(ORDO NEWS) — Archaeologists have found a set of granite blocks, probably used to build a staircase for worshipers to reach the temple.
Egyptian archaeologists have unearthed the ruins of a temple of the ancient Greek god Zeus in the Sinai Peninsula. This was stated by the Ministry of Tourism and Antiquities.
Tell el-Pharma, also known by its ancient name Pelusium, dates back to the late pharaonic period and was also used in Greco-Roman and Byzantine times. There are also remains dating back to the Christian and early Islamic periods.
Mostafa Waziri, secretary-general of Egypt’s Supreme Council of Antiquities, said archaeologists have unearthed the ruins of the temple through the entrance gate, where two huge fallen granite columns were visible. The gate was destroyed by a powerful earthquake in ancient times.
Vaziri also said that the ruins were found between Fort Pelusium and the memorial church. Archaeologists have found a set of granite blocks, probably used to build a staircase for worshipers to reach the temple.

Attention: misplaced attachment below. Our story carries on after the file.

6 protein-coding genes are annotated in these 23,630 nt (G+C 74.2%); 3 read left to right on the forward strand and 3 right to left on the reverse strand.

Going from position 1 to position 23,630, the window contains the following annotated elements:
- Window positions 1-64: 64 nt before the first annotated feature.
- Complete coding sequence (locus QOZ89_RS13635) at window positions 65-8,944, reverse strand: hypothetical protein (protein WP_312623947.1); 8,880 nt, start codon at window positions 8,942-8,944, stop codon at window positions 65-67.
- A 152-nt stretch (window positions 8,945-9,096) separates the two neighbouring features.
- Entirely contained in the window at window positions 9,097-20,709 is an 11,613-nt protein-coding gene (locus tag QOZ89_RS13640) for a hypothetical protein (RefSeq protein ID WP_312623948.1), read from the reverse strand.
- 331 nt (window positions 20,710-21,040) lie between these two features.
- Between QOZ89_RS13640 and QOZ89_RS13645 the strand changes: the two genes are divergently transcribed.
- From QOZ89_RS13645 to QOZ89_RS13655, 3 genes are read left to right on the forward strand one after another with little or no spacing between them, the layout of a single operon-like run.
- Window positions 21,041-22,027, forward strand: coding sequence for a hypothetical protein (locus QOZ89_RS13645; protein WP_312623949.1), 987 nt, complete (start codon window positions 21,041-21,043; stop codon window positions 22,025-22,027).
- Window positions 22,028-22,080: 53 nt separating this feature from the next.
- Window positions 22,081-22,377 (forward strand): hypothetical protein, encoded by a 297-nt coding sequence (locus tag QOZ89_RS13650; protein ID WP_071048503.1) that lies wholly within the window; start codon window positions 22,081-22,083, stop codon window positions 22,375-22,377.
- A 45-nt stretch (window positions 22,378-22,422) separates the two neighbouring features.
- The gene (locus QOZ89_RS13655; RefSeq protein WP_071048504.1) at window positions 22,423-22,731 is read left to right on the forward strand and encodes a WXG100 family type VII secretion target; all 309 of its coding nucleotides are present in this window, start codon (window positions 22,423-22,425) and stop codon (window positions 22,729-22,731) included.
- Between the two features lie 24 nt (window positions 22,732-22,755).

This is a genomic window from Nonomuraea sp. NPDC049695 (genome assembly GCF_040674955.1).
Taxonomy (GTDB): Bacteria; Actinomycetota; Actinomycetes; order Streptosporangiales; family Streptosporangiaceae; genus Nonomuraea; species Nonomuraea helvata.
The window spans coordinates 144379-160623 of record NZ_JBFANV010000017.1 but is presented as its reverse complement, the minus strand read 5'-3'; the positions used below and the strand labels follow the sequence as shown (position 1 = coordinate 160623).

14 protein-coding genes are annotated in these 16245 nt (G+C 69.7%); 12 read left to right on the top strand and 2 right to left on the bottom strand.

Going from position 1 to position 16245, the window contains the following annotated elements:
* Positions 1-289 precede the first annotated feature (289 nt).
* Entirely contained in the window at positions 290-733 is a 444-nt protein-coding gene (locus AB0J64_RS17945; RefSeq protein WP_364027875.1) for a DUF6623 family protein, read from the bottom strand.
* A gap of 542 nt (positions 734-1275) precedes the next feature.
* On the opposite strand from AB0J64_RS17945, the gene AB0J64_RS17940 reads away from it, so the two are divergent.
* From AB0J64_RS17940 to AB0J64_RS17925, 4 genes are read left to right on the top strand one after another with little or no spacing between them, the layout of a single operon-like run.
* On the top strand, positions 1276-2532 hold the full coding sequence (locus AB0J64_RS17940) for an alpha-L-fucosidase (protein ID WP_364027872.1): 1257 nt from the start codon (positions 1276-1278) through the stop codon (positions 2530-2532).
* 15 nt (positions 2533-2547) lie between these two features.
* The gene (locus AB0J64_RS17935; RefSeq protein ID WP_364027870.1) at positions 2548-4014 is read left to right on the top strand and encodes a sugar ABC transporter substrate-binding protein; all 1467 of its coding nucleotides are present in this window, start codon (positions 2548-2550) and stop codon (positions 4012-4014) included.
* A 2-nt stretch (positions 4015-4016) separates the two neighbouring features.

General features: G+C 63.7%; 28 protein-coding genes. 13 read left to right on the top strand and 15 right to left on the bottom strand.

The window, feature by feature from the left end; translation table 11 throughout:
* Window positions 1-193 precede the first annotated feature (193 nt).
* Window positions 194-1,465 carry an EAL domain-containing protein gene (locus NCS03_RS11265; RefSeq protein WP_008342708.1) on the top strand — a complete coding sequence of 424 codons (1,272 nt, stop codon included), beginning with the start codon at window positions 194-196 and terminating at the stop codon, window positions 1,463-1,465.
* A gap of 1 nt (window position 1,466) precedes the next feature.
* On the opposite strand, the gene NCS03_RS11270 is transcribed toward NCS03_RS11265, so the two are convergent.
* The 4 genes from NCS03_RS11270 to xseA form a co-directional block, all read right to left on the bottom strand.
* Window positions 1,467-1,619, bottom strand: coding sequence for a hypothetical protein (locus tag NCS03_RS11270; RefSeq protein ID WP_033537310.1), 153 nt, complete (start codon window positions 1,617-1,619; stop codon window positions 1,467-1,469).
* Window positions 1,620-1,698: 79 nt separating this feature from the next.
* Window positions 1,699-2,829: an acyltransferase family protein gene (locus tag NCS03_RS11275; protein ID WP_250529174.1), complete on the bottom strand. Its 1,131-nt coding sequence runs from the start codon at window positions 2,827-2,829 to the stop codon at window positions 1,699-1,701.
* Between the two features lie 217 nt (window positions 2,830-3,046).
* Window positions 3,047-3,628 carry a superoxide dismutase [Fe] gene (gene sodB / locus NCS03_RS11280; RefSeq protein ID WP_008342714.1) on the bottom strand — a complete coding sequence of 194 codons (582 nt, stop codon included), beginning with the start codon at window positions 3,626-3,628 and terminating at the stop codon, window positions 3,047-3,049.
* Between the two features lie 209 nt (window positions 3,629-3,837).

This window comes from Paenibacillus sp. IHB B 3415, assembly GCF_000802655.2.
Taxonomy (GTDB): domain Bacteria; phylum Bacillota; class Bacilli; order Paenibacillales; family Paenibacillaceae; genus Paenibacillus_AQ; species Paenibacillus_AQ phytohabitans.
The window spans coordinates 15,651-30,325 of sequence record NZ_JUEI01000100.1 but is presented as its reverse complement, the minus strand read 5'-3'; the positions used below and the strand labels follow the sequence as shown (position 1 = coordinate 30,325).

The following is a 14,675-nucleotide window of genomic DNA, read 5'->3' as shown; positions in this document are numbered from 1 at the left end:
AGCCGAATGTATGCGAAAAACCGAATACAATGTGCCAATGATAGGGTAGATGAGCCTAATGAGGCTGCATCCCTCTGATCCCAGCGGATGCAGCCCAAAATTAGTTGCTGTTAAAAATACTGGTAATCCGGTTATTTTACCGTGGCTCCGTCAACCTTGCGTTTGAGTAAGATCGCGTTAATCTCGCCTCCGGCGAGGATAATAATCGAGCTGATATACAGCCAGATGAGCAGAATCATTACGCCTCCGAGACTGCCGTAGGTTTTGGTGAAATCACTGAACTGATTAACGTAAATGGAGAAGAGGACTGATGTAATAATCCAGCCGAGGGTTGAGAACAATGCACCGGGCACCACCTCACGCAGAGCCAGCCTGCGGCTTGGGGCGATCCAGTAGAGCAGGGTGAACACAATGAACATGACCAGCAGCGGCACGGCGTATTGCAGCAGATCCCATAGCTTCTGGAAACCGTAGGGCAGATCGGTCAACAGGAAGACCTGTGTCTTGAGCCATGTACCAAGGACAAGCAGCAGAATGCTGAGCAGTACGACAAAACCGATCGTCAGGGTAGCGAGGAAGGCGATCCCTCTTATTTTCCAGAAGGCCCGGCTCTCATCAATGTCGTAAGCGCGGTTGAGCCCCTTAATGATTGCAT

Excavations in the area date back to the early 1900s, when French Egyptologist Jean Cledat found ancient Greek inscriptions that testified to the existence of a temple of Zeus-Kasios, but he did not excavate it, the ministry said.
Zeus-Kasios is the confluence of Zeus, God of the sky in ancient Greek mythology, and Mount Kasios in Syria, where Zeus was once worshipped.
Hisham Hussein, director of Sinai archaeological sites, said that inscriptions found in the area show that the Roman Emperor Hadrian (117-138) renovated the temple.
He also said experts would study the found blocks and conduct a photogrammetric survey to help determine the temple’s architectural design.
The temple ruins are the latest in a series of ancient discoveries that Egypt has been touting over the past couple of years in hopes of attracting more tourists.
Contact us: [email protected]